Monday, January 21, 2013

HINDER "Welcome To The Freakshow"

(c) 2012 Republic Records

  1. Save Me
  2. Ladies Come First
  3. Should Have Known Better
  4. Freakshow
  5. Get Me Away From You
  6. Is It Just Me
  7. I Don't Wanna Believe
  8. See You In Hell
  9. Anyone But You
  10. Wanna Be Rich
Austin Winkler--Lead Vocals
Joe "Blower" Garvey--Lead Guitars, Vocals
Mark King--Guitars, Piano, Vocals
Mike Rodden--Bass, Vocals
Cody Hanson--Drums, Programming

Additional Musicians
Marshal Dutton--Additional Guitars, Keys, Vocals, and Programming

Towards the end of 2012, Hinder returned to the scene with a new album, Welcome To The Freakshow.  I have to say I was VERY excited, as anyone who reads this site with any regularity knows I am a Hinder fan and list them as one of the best of the current crop of American hard rockers.  Sadly, I came away from this new album seriously disappointed, as evidenced by this album ending up on our "Worst/Most Disappointing Albums of 2012" list here at Glitter2Gutter.

Let me say that I don't think that this is a terrible album by any stretch.  In fact, musically, it is executed very well.  It's just very disappointing to see the follow-up to the excellent All American Nightmare be so...weak...for lack of a better term.  For about 60 percent of this album, the music has lost its balls.  The album, as a whole, is far more Snoozefest than Freakshow, which is a total bummer.

Now, when this album rocks, it does so very well.  The album opener and lead single, "Save Me" is a strong, uptempo snarler, with Austin Winkler's voice in top-notch form and some serious guitar work from Blower and King. The song is semi-autobiographical in nature, as Winkler wrote the track after getting out of drug and alcohol rehab, and it delivers a powerful message in a raucous way.  What's even better is that this is by no means the strongest rocker on this album, as the title track, with it's infectious chorus, sounds like it could have easily fit on the ...Nightmare album with no problem.  Same goes for the pounding, biting, "See You In Hell".  "Ladies Come First", while still heavy, is easily the most melodic of the rockers...and also the sleaziest, bringing forth shades of the best of Hinder's often innuendo-laden songs.

But that's all the band has to offer us in the form of out-and-out rock on this album.

Ballads are the name of the game here, especially in the middle of the album, likely due to the fact that All American Nightmare did virtually nothing at radio and not much better at the cash registers, easily distinguishing itself as the worst selling Hinder album to date.  Of course, that's a pretty easy thing to have happen when your debut album (not counting the independent Far From Close EP) goes triple platinum, and the follow-up goes gold.  Still, when a label sees a band's sales dropping, they tend to do the formula thing and make grabs at radio airplay, which I am inclined to believe Universal Records did when they shuffled Hinder off to their subsidiary label, Republic Records.  Anyone who has witnessed the rock and roll circus of Hinder live can't believe that it was their decision to go so ballad heavy on this record.  Yet this is what we are left with...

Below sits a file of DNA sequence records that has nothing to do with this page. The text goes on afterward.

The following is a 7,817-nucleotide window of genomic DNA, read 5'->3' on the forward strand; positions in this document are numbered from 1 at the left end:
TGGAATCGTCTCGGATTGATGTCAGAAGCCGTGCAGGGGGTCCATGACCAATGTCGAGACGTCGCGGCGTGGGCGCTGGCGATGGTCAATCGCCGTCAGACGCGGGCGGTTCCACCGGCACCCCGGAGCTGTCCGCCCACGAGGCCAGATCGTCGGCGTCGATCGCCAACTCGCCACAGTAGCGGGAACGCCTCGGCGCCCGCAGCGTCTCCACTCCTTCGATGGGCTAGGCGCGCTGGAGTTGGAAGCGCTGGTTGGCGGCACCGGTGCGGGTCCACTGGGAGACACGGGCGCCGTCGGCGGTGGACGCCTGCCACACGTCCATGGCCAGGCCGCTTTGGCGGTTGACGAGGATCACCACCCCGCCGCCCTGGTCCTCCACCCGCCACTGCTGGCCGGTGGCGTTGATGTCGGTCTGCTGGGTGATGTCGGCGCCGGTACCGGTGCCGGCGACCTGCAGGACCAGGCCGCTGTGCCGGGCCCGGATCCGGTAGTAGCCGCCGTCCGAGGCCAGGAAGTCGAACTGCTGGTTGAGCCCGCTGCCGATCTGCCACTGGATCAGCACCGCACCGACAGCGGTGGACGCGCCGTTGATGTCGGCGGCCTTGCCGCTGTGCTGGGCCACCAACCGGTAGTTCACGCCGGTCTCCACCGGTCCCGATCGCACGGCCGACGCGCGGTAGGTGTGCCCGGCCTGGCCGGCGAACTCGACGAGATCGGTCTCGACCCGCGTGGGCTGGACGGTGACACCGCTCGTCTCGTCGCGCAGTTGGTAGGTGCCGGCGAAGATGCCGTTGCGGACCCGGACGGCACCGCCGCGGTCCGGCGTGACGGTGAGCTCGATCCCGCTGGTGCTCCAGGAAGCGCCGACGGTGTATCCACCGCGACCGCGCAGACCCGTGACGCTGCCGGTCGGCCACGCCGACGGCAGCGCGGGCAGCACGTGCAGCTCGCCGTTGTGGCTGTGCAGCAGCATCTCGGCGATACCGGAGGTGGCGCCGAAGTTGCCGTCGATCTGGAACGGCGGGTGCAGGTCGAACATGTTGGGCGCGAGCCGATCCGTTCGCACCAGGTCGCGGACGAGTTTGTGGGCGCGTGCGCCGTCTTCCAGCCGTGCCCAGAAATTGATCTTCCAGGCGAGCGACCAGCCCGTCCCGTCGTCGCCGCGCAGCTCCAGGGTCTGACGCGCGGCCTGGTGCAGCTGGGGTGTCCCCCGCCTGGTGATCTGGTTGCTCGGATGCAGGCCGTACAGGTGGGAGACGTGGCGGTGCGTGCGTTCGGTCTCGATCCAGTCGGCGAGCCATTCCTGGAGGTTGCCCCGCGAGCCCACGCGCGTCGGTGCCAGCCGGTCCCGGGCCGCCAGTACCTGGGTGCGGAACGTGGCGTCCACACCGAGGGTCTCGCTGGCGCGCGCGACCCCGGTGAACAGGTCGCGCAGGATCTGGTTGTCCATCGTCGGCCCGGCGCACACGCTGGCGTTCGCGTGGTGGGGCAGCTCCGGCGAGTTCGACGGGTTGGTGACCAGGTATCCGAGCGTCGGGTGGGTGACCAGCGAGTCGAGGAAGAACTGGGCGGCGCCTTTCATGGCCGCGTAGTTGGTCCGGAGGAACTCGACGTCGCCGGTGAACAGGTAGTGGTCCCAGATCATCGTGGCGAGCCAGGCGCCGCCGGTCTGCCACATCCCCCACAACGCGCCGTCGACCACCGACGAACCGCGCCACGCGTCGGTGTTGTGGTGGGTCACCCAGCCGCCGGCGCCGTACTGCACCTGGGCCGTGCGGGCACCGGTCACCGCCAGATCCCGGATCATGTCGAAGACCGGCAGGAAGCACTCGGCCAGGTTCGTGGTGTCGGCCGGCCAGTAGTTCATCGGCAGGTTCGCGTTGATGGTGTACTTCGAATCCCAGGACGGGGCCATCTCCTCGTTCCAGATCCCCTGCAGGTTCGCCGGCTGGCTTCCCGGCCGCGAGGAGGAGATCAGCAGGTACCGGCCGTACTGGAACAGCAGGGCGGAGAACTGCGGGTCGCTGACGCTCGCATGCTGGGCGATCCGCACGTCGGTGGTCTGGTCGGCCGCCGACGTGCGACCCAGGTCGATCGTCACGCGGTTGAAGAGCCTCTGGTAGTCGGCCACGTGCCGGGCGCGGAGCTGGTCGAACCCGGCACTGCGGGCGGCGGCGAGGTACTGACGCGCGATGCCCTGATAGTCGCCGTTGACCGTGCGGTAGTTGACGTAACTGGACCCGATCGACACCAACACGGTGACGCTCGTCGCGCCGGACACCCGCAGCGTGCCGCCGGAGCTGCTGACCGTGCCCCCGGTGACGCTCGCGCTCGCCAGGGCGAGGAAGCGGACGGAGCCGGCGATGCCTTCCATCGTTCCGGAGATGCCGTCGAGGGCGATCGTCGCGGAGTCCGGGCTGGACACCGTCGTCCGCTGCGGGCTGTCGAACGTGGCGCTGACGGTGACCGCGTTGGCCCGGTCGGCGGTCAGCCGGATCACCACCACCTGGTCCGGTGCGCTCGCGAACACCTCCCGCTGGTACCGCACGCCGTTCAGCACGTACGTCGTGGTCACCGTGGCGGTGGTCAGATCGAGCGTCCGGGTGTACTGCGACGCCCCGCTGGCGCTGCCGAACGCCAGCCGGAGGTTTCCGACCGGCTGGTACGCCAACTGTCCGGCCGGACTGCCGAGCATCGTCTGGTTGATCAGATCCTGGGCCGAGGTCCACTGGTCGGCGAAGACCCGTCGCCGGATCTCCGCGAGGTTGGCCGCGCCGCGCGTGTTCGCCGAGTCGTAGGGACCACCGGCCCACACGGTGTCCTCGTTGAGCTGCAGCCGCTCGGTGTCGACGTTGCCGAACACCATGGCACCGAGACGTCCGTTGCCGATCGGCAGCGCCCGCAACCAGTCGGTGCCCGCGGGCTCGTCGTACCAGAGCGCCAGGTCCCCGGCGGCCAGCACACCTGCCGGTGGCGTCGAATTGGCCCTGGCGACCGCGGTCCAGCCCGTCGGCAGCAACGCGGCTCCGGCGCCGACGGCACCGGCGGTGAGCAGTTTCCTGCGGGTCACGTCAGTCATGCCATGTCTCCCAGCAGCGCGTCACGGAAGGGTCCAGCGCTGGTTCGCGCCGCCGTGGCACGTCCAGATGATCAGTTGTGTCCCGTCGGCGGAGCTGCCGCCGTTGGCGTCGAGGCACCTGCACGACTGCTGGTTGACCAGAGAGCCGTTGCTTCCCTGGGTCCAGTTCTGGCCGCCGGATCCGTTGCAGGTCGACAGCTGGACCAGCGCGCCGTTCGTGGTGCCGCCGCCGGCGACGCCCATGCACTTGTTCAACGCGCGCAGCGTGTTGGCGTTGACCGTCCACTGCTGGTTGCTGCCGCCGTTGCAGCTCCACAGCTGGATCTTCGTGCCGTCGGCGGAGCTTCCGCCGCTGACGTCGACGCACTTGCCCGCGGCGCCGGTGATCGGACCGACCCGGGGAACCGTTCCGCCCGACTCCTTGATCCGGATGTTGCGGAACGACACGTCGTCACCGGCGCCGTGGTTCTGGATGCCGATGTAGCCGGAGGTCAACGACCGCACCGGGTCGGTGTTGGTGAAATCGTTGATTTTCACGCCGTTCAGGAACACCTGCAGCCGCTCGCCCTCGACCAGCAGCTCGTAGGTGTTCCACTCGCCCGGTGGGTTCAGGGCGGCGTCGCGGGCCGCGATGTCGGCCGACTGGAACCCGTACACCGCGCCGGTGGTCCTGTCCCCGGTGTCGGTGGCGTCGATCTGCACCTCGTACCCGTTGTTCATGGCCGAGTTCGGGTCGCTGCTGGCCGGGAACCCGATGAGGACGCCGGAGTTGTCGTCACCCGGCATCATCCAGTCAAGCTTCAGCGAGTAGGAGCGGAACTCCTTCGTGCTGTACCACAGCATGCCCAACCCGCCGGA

"Talk To Me" is insanely generic and boring, sounding more like an adult contemporary radio track than a Hinder song.  "Lips Of An Angel" is more powerful in its depth and delivery than "Talk To Me", if that means anything.  The very next track, "Get Me Away From You" keeps the plodding pace going, albeit with a somewhat better song.  Two tracks later, we are treated to easily the best of the slow jams, with "I Don't Wanna Believe", a pain-infested, modern take on the power ballad that I actually hope ends up on concert set-lists.  "Anyone But You" is yet another ballad but one that sounds like Hinder-gone-Nashville.  If this showed up in video form on CMT or GAC, I wouldn't be the least bit surprised.  (By the way, CMT and GAC are country video channels...imagine that!  Music videos!!!)

As to the remaining tracks, they are an odd assortment that don't really fit anything Hinder has done before.   I'm not sure how to describe "Is It Just Me".  It's very poppy in its delivery and, while somewhat catchy, I don't really know what the point is.  Album closer, "Wanna Be Rich" is a lyrically-biting song that sounds like it could be the follow-up to "Striptease" from the last album, but this track has all sorts of electronic sounds and effects...heck, it's practically a dance song, reminding me of Frankie Goes To Hollywood's "Relax" at one point!...and is not the best way to bring things to a close, although it is better than any of the ballads here. 

The packaging is solid, with a big 14-page insert with lyrics, pictures, credits, and thank-yous, which is a good touch.  Plus, Hinder has managed to avoid the dreaded digi-pack for at least one more album, so kudos for that!

All in all, not horrible, just disappointing overall, and downright boring in spots.  I only bothered to rip half of the album onto my mp3 player and my iPod because that is all I will likely ever listen to.  Hinder can, and has, done much better, so I am hopeful that the band will recover on its next effort and find a happy medium between the balls-out rocking of All American Nightmare and the more radio friendly, yet not sell-out, material of Take It To The Limit or Extreme Behavior.

Rating:  Rock this at a disappointing 5.5, and that may be a bit generous.  The rockers save the album...but just barely.

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